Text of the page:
Today I’d like to welcome Suzanne Johnson, the author of the absolutely fabulous urban fantasy Sentinels of New Orleans series. Her latest book is Elysian Fields (review here) and if you love urban fantasy (or New Orleans stories, or terrific heroines) check out this series! (If you love vamps, get Redemption)
Supernatural New Orleans: A Few Theories
by Suzanne Johnson
Long before Anne Rice established New Orleans as a haven for world-weary vampires, my adopted hometown had been a hotbed of supernatural activity and legend.
When I began writing my Sentinels of New Orleans series, which began with the onslaught of Hurricane Katrina, it was a given that NOLA would be my setting. Even without the hurricane, however, it’s hard to go wrong setting a paranormal story here. I don’t know if there has ever been a study of the most popular setting for paranormal fiction, but I’d be shocked if New Orleans wasn’t No. 1 in the U.S., perhaps the world.
Why? I came up with four reasons the Crescent City (called this due to the crescent shape of the Mississippi River as it winds through the metro area) is such a paranormal hub. In no particular order….
1. Age. It’s no Rome or Paris or London, but by U.S. standards, New Orleans is a very old city, founded by Jean-Baptiste Le Moyne, Sieur de Bienville, in 1718. What’s more unusual, it has retained much of its original architecture thanks to a total miscalculation by military leaders during the Civil War. The city was the largest in the South, a major port that controlled the Mississippi River, and the economic hub of the Confederacy. But the military leaders put most of the defense around the northern perimeter and left the river itself defended only by three small forts. The Union ships sailed right on in and took control of the city early. So unlike Atlanta and other Southern cities, New Orleans was not burned to the ground. In fact, the city itself saw no fighting at all.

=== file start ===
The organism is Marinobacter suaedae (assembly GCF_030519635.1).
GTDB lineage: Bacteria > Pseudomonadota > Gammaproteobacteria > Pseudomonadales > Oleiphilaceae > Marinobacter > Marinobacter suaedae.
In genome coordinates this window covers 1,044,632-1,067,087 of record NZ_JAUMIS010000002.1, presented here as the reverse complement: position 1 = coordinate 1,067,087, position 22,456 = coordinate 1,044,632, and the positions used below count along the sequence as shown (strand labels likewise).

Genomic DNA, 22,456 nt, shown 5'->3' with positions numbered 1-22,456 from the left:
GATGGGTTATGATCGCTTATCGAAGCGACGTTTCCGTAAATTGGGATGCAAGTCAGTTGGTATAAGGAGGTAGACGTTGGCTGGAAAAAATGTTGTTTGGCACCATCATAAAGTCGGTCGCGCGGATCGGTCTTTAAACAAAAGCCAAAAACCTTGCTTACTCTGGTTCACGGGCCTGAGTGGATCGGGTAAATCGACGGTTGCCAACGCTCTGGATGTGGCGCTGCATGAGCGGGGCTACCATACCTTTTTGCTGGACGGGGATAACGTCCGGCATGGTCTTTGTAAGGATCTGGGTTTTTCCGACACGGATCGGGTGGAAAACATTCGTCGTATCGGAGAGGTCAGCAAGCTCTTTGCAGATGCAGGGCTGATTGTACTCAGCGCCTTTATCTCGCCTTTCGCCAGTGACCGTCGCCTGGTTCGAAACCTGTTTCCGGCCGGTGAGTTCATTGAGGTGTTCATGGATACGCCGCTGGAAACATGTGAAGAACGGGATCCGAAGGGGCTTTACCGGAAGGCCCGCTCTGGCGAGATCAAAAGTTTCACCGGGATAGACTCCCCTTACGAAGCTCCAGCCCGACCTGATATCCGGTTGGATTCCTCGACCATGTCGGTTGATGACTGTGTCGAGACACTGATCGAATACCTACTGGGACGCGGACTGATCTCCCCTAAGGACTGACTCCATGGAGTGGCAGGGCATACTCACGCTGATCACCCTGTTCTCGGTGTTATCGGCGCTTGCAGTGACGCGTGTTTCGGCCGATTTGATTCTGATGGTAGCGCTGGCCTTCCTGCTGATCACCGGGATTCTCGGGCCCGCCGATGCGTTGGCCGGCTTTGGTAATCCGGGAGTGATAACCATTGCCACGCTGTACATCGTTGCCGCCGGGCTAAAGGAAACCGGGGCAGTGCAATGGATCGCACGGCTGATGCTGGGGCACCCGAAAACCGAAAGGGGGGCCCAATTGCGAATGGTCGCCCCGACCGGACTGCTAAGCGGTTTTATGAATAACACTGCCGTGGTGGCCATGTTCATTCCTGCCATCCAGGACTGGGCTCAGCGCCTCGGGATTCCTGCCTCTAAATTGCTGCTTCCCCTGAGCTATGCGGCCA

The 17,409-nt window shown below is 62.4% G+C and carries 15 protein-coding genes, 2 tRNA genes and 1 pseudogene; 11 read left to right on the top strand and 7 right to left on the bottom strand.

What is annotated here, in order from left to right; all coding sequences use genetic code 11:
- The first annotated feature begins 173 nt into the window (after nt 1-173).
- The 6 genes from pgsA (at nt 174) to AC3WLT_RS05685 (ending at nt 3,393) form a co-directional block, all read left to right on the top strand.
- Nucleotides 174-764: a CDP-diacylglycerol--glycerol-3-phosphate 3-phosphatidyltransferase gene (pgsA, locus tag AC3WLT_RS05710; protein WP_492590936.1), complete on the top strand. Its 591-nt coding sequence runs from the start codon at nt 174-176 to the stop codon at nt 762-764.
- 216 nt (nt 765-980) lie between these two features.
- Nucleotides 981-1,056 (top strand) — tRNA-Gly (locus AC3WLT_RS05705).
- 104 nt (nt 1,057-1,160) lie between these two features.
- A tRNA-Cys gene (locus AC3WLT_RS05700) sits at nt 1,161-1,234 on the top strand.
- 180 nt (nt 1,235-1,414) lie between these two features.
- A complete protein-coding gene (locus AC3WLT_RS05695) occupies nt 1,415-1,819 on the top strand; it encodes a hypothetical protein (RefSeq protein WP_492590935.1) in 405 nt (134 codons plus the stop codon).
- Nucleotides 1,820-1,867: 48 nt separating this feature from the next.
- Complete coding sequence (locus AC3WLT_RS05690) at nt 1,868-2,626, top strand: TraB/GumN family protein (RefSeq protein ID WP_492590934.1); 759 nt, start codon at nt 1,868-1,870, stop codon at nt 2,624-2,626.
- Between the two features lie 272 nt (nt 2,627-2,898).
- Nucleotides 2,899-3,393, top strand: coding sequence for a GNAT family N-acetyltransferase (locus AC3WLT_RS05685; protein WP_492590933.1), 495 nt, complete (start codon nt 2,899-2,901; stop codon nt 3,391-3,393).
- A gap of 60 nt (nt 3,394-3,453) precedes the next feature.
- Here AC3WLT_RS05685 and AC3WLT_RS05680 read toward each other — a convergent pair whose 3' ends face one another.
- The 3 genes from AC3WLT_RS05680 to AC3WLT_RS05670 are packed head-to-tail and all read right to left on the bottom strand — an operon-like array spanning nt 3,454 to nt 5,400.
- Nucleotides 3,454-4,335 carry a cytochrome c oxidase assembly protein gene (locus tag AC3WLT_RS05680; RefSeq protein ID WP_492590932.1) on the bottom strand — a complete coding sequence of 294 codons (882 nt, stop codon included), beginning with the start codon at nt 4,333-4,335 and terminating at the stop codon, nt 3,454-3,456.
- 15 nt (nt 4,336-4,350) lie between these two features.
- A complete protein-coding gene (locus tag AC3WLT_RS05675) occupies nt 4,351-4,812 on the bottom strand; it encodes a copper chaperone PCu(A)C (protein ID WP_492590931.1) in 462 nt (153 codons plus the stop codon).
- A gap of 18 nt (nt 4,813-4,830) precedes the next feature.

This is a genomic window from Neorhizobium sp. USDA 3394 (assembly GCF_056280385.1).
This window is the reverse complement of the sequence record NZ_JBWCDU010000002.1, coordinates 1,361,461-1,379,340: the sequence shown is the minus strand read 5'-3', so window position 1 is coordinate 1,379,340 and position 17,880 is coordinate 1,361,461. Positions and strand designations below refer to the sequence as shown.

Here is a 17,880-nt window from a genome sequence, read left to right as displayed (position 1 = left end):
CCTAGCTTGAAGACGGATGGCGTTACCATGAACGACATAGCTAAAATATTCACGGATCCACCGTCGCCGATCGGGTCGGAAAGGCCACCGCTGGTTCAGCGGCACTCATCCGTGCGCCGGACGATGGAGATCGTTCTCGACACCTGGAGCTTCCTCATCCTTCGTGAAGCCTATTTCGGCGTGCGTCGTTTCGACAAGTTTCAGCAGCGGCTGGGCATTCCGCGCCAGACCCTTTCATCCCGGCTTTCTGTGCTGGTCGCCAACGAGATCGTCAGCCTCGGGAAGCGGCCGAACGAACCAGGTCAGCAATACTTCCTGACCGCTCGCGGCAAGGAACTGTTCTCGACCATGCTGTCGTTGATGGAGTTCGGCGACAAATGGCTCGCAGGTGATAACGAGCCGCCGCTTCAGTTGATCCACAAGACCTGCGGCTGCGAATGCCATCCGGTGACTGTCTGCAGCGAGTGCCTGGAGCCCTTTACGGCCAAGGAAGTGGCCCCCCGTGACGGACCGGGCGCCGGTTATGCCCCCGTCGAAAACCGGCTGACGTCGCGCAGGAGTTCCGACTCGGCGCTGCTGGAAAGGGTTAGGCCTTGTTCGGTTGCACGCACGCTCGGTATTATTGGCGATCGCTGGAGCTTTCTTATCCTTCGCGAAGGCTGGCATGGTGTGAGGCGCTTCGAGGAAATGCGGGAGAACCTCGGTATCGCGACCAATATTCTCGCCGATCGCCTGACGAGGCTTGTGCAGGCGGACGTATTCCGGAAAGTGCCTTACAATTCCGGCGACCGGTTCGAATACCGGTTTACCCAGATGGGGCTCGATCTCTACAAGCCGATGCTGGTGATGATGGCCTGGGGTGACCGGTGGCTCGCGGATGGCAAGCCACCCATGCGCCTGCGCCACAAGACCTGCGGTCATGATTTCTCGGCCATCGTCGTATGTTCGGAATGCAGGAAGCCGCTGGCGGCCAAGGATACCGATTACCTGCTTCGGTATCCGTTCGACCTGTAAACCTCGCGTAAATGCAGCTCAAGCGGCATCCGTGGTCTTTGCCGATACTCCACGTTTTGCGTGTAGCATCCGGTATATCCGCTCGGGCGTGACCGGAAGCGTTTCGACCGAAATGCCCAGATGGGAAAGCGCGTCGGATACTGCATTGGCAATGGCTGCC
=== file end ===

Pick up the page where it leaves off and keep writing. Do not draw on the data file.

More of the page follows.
As a result, the French Quarter is still intact and its crumbling buildings might have been repaired a bazillion times over the centuries, but they retain the flavor of the original French colony and, later, Spanish outpost. It’s the most European of American cities, and it’s hard not to walk a deserted side street late at night and not feel the ghosts of the past around you.
2. Population. As a port city, New Orleans has always been peopled by a large array of nationalities. French and Spanish colonists were there early, as well as Italians who worked the docks and Irishmen the wharves. There was also a very large population of free people of color in New Orleans, many of whom arrived from the French colonies of the West Indies. Most prominent among them were those from what today is Haiti and the Dominican Republic. They came to New Orleans to start a new life, in one of the only Southern ports where they were legally allowed to own land and businesses, and brought with them voudou, their version of the African belief system. New Orleans and “voodoo” became linked, and its mysticism gave rise to many legends and traditions.
Today, the voodoo shops and museums are mostly tourist traps, but in the parishes outside the city, and some of the back rooms within it, it’s still practiced.